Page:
Chaney follows “False Bride” with her own song “Imperfections,” a piano ballad that would not be out of place on Joni Mitchell’s great album Blue. And this is what’s so incredible: Chaney can arrange and sing a song comparable to Baez’s interpretation of traditional ballads, and follow with a Mitchell-like original that weaves a remarkable lyric and unique vocalization into a beautiful melody. “Crying on a plane to New York, New York”, the song begins, and Chaney goes on to sing, “Traveling alone / Fans flames / Smokeless, smoldering / I depart without declaration / Almost feeling I could become someone”. Chaney’s imagery and relation to language is more like our contemporary poets than our songwriters. She seldom writes verse and chorus songs, or repeats lines, choosing instead to tell stories and dig deep into emotions through a series of images.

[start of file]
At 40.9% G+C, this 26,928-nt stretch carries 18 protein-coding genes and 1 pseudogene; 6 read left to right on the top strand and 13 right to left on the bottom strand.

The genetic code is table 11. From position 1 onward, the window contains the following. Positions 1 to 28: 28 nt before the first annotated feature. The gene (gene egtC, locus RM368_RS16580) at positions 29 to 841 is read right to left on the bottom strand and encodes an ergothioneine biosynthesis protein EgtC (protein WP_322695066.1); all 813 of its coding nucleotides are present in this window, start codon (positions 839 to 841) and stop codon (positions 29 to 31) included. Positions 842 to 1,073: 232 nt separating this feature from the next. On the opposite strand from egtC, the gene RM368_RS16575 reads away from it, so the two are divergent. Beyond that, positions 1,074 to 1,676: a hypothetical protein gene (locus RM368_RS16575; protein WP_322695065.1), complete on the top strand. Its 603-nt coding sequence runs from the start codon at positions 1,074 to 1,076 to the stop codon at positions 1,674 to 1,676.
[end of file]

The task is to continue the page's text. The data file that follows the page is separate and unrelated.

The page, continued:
Chaney never goes so far with her lyricism that as listeners we lose the sense of meaning. But if you like poetic lines, or you like to hear a song for the tenth time and realize that you just now understood something beautiful, you will like these songs. Sample lines from “Swimming in the Longest River” give you a sense of her brilliance: “Gave him a book on Freud’s lectures / Only book he read, least that’s what he said / ‘Don’t deny erotic pleasure’ / Page well-thumbed, he found the line he needed / Freud never got to beloved Egypt / Fled the Nazis, not his fears / They say the longest river is denial / Is denial, is denial.” Sung to a slightly irregular melody, these lines are even better heard than they are on the page.